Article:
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DTD Introduction DTD Building Blocks DTD Elements DTD Attributes DTD Elements vs Attr DTD Entities DTD Examples

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An XML document with correct syntax is called "Well Formed".

An XML document validated against a DTD is both "Well Formed" and "Valid".

What is a DTD?

DTD stands for Document Type Definition.

A DTD defines the structure and the legal elements and attributes of an XML document.

Valid XML Documents

A "Valid" XML document is "Well Formed", as well as it conforms to the rules of a DTD:

<?xml version="1.0" encoding="UTF-8"?>
<!DOCTYPE note SYSTEM "Note.dtd">
<body>Don't forget me this weekend!</body>

The DOCTYPE declaration above contains a reference to a DTD file. The content of the DTD file is shown and explained below.


The purpose of a DTD is to define the structure and the legal elements and attributes of an XML document:


<!DOCTYPE note
<!ELEMENT note (to,from,heading,body)>
<!ELEMENT heading (#PCDATA)>

The DTD above is interpreted like this:

  • !DOCTYPE note -  Defines that the root element of the document is note
  • !ELEMENT note - Defines that the note element must contain the elements: "to, from, heading, body"
  • !ELEMENT to - Defines the to element to be of type "#PCDATA"
  • !ELEMENT from - Defines the from element to be of type "#PCDATA"
  • !ELEMENT heading  - Defines the heading element to be of type "#PCDATA"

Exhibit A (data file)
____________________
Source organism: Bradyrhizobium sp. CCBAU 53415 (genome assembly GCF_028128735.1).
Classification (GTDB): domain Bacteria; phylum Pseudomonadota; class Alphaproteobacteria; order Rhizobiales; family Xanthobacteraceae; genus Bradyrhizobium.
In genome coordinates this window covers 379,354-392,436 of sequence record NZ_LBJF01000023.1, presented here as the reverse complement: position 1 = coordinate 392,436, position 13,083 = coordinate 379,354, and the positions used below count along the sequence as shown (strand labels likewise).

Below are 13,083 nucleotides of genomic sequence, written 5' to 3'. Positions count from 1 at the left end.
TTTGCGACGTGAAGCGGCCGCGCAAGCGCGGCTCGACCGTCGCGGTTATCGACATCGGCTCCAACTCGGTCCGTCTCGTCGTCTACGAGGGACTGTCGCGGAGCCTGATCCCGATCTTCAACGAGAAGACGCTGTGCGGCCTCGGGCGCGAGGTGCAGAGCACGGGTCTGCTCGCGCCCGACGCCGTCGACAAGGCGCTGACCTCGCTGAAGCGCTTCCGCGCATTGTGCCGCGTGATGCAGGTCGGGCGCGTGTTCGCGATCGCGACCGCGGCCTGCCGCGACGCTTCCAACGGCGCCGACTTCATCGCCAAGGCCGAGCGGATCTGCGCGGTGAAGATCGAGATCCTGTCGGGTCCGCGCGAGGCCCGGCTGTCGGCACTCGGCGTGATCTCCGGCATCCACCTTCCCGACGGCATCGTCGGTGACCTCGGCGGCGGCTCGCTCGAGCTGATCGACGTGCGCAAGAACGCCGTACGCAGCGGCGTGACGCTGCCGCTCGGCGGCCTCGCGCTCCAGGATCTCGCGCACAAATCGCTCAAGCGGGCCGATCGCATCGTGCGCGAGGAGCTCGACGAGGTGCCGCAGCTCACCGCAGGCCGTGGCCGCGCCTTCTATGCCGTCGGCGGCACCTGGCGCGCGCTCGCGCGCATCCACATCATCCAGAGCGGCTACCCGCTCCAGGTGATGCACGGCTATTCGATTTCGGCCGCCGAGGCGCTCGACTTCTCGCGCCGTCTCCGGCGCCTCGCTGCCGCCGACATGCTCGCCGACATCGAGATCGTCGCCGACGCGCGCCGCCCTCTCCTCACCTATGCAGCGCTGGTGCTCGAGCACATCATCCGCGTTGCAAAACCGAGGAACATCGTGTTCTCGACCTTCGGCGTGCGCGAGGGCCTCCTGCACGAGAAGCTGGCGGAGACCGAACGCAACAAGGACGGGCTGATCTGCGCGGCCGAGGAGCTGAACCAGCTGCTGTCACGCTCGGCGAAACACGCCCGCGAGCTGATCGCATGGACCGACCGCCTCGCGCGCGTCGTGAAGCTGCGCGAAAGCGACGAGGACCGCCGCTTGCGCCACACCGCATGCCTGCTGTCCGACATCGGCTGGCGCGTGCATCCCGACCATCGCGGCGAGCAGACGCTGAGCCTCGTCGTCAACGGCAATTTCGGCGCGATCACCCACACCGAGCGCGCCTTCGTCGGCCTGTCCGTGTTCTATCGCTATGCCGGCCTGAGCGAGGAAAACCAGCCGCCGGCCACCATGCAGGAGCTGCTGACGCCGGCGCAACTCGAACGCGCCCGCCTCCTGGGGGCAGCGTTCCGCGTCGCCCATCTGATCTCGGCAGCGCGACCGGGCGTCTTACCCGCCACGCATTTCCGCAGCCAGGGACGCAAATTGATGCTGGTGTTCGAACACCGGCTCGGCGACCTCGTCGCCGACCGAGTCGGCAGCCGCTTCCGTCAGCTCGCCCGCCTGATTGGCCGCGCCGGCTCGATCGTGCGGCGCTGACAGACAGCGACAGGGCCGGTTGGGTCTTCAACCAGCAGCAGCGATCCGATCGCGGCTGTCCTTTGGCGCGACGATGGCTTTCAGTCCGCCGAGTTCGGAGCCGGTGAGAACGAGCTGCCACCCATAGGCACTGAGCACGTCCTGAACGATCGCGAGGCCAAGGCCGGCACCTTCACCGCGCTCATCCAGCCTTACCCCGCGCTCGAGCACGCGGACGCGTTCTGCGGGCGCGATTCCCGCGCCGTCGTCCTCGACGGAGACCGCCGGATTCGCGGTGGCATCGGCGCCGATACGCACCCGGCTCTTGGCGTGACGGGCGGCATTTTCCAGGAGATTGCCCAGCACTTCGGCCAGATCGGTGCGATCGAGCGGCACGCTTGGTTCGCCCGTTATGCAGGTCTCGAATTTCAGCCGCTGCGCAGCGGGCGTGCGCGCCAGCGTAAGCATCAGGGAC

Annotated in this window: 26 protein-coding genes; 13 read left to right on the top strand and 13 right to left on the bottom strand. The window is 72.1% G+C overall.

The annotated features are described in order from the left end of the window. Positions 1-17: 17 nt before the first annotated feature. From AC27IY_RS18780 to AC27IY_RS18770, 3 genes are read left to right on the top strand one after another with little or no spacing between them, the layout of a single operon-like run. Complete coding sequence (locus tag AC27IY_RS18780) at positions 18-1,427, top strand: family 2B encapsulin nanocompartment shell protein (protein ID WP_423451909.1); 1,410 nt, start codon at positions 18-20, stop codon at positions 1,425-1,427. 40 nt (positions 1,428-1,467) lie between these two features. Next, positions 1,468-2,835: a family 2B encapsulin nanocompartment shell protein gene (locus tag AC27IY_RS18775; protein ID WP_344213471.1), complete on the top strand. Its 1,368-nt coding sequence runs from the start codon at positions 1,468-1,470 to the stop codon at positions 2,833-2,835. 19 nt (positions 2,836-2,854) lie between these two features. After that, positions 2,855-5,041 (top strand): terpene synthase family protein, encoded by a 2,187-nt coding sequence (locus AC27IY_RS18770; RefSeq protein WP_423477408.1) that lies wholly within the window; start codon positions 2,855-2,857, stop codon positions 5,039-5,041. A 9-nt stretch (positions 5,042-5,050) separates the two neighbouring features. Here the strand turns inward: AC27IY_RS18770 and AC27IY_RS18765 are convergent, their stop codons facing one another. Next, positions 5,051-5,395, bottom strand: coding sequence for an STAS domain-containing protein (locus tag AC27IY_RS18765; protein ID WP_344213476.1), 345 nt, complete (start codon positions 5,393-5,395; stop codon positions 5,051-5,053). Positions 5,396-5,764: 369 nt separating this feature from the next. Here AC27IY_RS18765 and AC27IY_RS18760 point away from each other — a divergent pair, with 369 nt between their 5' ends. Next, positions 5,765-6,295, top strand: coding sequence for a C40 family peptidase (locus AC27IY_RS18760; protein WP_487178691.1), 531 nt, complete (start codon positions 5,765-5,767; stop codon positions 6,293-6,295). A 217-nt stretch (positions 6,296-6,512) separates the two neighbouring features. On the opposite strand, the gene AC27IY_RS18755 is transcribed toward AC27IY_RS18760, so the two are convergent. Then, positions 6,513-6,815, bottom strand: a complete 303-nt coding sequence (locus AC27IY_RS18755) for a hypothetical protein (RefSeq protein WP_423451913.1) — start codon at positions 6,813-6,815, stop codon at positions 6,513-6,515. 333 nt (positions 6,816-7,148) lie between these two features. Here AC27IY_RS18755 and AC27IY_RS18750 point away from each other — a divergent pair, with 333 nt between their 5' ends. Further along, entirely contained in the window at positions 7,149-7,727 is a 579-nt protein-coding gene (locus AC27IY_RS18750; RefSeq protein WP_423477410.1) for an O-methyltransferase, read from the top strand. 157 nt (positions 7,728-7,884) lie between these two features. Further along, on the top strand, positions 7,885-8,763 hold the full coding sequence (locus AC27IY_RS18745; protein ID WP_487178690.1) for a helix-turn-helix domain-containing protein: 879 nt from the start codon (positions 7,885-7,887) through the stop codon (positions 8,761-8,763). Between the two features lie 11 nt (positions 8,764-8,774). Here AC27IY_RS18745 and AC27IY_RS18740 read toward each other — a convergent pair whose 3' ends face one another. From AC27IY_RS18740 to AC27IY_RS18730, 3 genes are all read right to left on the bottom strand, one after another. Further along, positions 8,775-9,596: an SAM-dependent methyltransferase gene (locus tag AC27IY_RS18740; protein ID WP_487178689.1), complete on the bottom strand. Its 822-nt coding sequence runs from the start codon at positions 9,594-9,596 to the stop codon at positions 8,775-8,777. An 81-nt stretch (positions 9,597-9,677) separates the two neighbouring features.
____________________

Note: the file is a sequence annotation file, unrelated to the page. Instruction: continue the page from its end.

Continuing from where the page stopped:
• !ELEMENT body - Defines the body element to be of type "#PCDATA"

Tip: #PCDATA means parseable character data.

Using DTD for Entity Declaration

A DOCTYPE declaration can also be used to define special characters or strings, used in the document:


<?xml version="1.0" encoding="UTF-8"?>

<!DOCTYPE note [
<!ENTITY nbsp "&#xA0;">
<!ENTITY writer "Writer: Donald Duck.">
<!ENTITY copyright "Copyright: W3Schools.">

<body>Don't forget me this weekend!</body>
Try it Yourself »

Tip: An entity has three parts: it starts with an ampersand (&), then comes the entity name, and it ends with a semicolon (;).

When to Use a DTD?

With a DTD, independent groups of people can agree to use a standard DTD for interchanging data.

With a DTD, you can verify that the data you receive from the outside world is valid.

You can also use a DTD to verify your own data.

If you want to study DTD, please read our DTD Tutorial.

When NOT to Use a DTD?

XML does not require a DTD.

When you are experimenting with XML, or when you are working with small XML files, creating DTDs may be a waste of time.

If you develop applications, wait until the specification is stable before you add a DTD. Otherwise, your software might stop working because of validation errors.